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Old 10-18-2011, 03:59 PM   #1
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Whitestone Hill ... September 3rd 1863

In the hours before dawn of 3 September 1863, five hundred soldiers and nine Indian scouts assemble just outside of General Sullyís encampment on the plains of the Dakota Territory. Leading the men is one Captain William A. Murray of Boston Massachusetts and a graduate of West Point. Their mission this day is to kill, without warning, innocent men, women and children.

Captain Murray loves his wife Mary with all his heart. She has been a dutiful wife, and the first years of their marriage were the happiest of his life. But, now after ten years, Mary has withered, become a drawn shell of the beautiful young girl he had married.

They have tried for years to have a child, all to no avail. As each succeeding year passes and it becomes more evident that they are not to be blessed with children, Mary has gone within. She follows him from posting to posting like the good military wife she is, but she is slowly dying, and Captain William Murray knows it.

These are his thoughts as he enters the Yanktonai village this day.

He was not told by General Sully that the men of the village had left the day before on a hunting party. It would not have mattered to him if he had known there were no braves in the village, he is an ambitious man, and his orders are to destroy the village and kill as many of its inhabitants as possible. And those are the orders he gives his men.

The few braves in the camp try to fight off the invaders but they are too few and their weapons are antiquated and no match for the back loading rifles the soldiers use.

Captain Murray stays on the edge of the camp as his men go from lodge to lodge setting them ablaze. If a woman or child emerges from a burning tipi, they are immediately shot, if the are lucky. Captain Murray witnesses women being opened with a knife as one would gut a fish, and children having their brains knocked out of them with the stock of a rifle.

The captain is as thorough as he is heartless. Some try to reach the ravine to the south, but from his white horse atop a slight rise Captain Murray directs his men to follow those poor souls, ď Ö and dispatch them from this earth.Ē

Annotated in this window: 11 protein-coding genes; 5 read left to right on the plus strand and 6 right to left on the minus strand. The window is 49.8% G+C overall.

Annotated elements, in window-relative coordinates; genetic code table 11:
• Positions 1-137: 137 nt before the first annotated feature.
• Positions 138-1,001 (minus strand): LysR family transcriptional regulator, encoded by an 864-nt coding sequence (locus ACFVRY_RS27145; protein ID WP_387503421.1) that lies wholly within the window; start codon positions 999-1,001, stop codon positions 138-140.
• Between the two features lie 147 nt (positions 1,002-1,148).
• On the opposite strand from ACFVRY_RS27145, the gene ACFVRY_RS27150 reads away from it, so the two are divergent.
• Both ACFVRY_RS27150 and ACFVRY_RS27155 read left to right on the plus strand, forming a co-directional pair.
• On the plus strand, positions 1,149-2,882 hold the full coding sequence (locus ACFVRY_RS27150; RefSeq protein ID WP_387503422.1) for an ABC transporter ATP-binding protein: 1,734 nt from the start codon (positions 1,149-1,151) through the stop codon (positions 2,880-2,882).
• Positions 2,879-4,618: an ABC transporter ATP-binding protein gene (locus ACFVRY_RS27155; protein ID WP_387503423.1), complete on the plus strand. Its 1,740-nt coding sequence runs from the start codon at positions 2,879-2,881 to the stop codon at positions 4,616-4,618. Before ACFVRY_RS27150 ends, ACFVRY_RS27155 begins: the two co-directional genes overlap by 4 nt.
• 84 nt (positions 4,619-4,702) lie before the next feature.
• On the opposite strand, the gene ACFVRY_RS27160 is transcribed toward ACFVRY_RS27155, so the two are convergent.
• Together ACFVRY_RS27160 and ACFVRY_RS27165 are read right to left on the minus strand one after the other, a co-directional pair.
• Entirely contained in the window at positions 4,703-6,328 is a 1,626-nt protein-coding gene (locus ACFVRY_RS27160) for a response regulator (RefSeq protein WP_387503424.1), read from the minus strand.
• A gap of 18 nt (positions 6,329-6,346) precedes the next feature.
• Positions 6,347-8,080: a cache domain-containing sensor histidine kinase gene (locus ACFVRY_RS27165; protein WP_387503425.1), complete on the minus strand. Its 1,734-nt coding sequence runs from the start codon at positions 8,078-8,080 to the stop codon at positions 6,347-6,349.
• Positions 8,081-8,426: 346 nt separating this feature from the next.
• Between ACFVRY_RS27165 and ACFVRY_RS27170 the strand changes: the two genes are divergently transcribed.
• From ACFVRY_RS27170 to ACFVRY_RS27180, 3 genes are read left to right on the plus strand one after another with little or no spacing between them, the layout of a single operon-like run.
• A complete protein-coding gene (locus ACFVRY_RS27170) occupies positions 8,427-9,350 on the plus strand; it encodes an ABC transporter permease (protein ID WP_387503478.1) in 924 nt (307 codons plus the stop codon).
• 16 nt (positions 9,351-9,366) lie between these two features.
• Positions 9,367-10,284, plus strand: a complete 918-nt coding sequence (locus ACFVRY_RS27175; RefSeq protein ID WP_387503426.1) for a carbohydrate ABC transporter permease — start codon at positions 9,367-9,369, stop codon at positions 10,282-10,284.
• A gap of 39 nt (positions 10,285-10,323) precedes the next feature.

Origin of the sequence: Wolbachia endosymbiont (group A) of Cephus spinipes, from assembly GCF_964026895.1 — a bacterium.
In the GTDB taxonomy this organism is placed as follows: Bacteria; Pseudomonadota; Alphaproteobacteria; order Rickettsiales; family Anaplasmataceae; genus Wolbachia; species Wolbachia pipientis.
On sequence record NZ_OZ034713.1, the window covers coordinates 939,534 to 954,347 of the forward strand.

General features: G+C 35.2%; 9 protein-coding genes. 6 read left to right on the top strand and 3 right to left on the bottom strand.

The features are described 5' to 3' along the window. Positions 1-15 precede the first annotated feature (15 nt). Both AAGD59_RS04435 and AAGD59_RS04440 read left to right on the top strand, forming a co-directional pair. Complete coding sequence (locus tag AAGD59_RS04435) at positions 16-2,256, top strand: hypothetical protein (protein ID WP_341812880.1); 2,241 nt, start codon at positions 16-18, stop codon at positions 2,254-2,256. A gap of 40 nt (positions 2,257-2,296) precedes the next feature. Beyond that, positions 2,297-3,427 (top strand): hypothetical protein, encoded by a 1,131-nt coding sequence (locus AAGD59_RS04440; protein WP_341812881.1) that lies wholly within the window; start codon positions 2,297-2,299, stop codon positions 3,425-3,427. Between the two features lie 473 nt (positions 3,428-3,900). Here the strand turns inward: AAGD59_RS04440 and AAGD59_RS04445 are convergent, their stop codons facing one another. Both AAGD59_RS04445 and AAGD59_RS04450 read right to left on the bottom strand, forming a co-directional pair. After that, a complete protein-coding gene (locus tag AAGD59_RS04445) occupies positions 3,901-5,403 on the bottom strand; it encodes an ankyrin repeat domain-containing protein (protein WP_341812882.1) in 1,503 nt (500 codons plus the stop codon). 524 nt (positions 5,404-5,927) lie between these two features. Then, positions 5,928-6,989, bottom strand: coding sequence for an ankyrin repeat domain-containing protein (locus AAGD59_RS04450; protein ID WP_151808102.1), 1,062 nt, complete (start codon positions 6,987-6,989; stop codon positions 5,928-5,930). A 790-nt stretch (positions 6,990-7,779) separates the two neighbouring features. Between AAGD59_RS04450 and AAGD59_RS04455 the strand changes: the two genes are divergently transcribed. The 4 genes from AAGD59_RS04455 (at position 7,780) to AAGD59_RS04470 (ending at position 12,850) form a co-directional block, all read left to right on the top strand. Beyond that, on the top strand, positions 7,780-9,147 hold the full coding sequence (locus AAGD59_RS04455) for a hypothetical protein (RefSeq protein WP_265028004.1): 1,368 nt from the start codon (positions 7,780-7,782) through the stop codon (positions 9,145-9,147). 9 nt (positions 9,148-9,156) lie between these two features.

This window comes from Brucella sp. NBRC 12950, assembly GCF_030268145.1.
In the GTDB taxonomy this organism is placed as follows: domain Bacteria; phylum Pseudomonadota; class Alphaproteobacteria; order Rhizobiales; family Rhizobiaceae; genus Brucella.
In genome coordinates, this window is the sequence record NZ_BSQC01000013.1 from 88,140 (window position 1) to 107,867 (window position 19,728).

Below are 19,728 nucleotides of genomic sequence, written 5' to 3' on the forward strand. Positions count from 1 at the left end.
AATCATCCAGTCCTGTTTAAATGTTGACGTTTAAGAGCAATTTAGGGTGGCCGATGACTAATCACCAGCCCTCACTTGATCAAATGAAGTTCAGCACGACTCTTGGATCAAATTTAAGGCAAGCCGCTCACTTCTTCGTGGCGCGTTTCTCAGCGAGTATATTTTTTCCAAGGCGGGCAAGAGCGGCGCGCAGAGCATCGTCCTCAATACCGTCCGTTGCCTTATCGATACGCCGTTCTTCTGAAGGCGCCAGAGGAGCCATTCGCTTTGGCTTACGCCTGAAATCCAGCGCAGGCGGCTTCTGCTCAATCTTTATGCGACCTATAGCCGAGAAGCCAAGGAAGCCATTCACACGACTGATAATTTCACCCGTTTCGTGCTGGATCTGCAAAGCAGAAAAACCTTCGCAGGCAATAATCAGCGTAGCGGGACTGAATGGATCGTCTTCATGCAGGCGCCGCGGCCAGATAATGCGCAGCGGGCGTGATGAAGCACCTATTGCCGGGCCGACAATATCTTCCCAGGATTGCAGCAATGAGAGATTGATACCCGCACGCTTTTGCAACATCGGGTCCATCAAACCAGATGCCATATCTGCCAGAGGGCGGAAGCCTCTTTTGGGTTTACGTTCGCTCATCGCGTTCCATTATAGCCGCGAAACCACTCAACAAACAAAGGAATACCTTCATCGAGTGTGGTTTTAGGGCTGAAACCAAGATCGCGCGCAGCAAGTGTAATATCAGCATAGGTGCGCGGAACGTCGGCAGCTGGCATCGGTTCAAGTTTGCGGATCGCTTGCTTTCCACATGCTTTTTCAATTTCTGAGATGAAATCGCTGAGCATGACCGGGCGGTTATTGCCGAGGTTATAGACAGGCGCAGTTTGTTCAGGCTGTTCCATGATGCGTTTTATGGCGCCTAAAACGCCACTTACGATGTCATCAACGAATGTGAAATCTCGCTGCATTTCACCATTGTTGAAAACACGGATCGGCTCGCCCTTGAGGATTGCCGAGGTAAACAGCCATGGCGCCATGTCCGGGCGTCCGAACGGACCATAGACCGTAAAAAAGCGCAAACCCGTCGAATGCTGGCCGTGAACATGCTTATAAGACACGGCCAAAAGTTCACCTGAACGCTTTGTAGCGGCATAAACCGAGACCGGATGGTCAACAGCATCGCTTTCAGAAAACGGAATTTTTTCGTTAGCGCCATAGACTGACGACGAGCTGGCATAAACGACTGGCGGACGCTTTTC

By the end of the one-sided battle as many as two hundred Yanktonai Lakota, mostly women and children, lie dead and mutilated. A woman was cut open and her unborn child ripped from her. Many were scalped, and not just on the head. Women had their private parts cut out and some soldiers wore them on their hats. Men also had their private parts cut off. One soldier took a manís testicles to use the sack as a tobacco pouch.

The children who had their brains beat out of them lay on the ground with the grey jelly seeping from the wounds. Fingers and ears were cut off the bodies for the jewelry they carried.

The dead, children two or three months old; all ages lying there, from sucking infants to old men. You would think it impossible for men to butcher and mutilate human beings as they did at Whitestone Hill.

Men, women and children all cut to pieces. The massacre lasted six hours and when all are dead, Captain Murray orders his men to destroy the meat stock and kill all the horses.

His last order, to kill the Indianís horses, is easier said than done. There were bouts three hundred in number. At first the men assigned to the detail tried cutting the horsesí throats. But when the horses smelled blood they got skittish and the smell of the White-Men made them even more so. In the end the Lakota ponies had to be shot. The sight of three hundred horses lying on the ground, some still kicking and crying, was not as bad as the sight to the west of two hundred people dead and mutilated, but it was a sad sight to nevertheless.

As Captain Murray passes a tipi, which has not yet been put to the torch, he hears a babyís cry. And for some unknown reason the wail draws him to it as a Sirenís call. He dismounts and enters the tipi. And as he enters, Fighting Woman runs at him with Yellow Hairís knife. Before she gets to within striking distance, he draws his revolver and shoots her through the right eye; as the bullet exits her head, it takes with it a large portion of her skull.

Captain Murray then hears a noise behind him and sees Little Thunder running at him, also holding a knife; the business end pointing in his direction. The boy, for his trouble, also receives a bullet to the head though it does not exit his skull.

As Little Thunder collapses to the ground, Captain Murray takes stock of his surroundings, and it was at that moment he sees the reason for his being in this particular tipi. It is a Indian baby, no, this baby has yellow hair! He immediately thinks of Mary, and how taking care of a child will bring the bloom back to her cheeks; without thinking it through, he wraps the child in the skins on which it lays and leaves the tipi. He plans on telling General Sully that before she died, the mother confessed to stealing the baby from a white couple.

A corporal passing is ordered to set fire to the tipi that Captain Murray has just exited. The manís name is Alfred Cooper and he sees the yellow haired baby in the captainís arms. The captainís first reaction at Corporal Cooperís interest in the child is to turn and walk away, but stops after a few steps and calls to the corporal, ďWhen you have finished here report to me.Ē It will be at least two months before they get back to Minnesota and during that time he will need someone to care for the child.

Captain William Murray has just killed the entire family of Yellow Hair, with the exception of his youngest son, which he now intends to rear as his own. It is the second time that Jacob/Yellow Hair had suffered the loss of a family.
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